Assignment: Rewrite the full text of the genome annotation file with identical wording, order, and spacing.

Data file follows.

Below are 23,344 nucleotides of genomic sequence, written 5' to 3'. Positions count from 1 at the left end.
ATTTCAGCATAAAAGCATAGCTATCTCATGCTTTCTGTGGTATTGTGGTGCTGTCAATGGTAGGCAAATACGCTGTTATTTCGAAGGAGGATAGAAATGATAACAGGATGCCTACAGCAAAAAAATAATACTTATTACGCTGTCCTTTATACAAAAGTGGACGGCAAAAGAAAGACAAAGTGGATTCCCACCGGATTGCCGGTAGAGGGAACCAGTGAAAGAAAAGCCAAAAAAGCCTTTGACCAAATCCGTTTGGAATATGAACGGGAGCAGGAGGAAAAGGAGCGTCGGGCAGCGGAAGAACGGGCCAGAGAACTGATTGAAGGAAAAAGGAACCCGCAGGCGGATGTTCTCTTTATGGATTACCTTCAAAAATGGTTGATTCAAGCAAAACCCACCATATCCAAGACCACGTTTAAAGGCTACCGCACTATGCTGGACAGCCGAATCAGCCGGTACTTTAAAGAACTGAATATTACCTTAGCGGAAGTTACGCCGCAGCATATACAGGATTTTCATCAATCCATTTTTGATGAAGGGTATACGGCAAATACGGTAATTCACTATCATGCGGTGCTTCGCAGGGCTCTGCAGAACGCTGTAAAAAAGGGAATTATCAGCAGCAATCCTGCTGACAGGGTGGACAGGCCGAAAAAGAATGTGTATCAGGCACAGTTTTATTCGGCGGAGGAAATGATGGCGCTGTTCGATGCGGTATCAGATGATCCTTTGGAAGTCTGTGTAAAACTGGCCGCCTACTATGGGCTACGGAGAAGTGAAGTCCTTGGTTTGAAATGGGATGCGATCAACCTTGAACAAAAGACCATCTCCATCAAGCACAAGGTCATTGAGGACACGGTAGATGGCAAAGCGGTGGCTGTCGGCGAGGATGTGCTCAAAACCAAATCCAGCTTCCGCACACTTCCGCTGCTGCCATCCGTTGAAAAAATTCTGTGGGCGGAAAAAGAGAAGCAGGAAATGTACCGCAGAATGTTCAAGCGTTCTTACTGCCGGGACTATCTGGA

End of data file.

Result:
Below are 23,344 nucleotides of genomic sequence, written 5' to 3'. Positions count from 1 at the left end.
ATTTCAGCATAAAAGCATAGCTATCTCATGCTTTCTGTGGTATTGTGGTGCTGTCAATGGTAGGCAAATACGCTGTTATTTCGAAGGAGGATAGAAATGATAACAGGATGCCTACAGCAAAAAAATAATACTTATTACGCTGTCCTTTATACAAAAGTGGACGGCAAAAGAAAGACAAAGTGGATTCCCACCGGATTGCCGGTAGAGGGAACCAGTGAAAGAAAAGCCAAAAAAGCCTTTGACCAAATCCGTTTGGAATATGAACGGGAGCAGGAGGAAAAGGAGCGTCGGGCAGCGGAAGAACGGGCCAGAGAACTGATTGAAGGAAAAAGGAACCCGCAGGCGGATGTTCTCTTTATGGATTACCTTCAAAAATGGTTGATTCAAGCAAAACCCACCATATCCAAGACCACGTTTAAAGGCTACCGCACTATGCTGGACAGCCGAATCAGCCGGTACTTTAAAGAACTGAATATTACCTTAGCGGAAGTTACGCCGCAGCATATACAGGATTTTCATCAATCCATTTTTGATGAAGGGTATACGGCAAATACGGTAATTCACTATCATGCGGTGCTTCGCAGGGCTCTGCAGAACGCTGTAAAAAAGGGAATTATCAGCAGCAATCCTGCTGACAGGGTGGACAGGCCGAAAAAGAATGTGTATCAGGCACAGTTTTATTCGGCGGAGGAAATGATGGCGCTGTTCGATGCGGTATCAGATGATCCTTTGGAAGTCTGTGTAAAACTGGCCGCCTACTATGGGCTACGGAGAAGTGAAGTCCTTGGTTTGAAATGGGATGCGATCAACCTTGAACAAAAGACCATCTCCATCAAGCACAAGGTCATTGAGGACACGGTAGATGGCAAAGCGGTGGCTGTCGGCGAGGATGTGCTCAAAACCAAATCCAGCTTCCGCACACTTCCGCTGCTGCCATCCGTTGAAAAAATTCTGTGGGCGGAAAAAGAGAAGCAGGAAATGTACCGCAGAATGTTCAAGCGTTCTTACTGCCGGGACTATCTGGA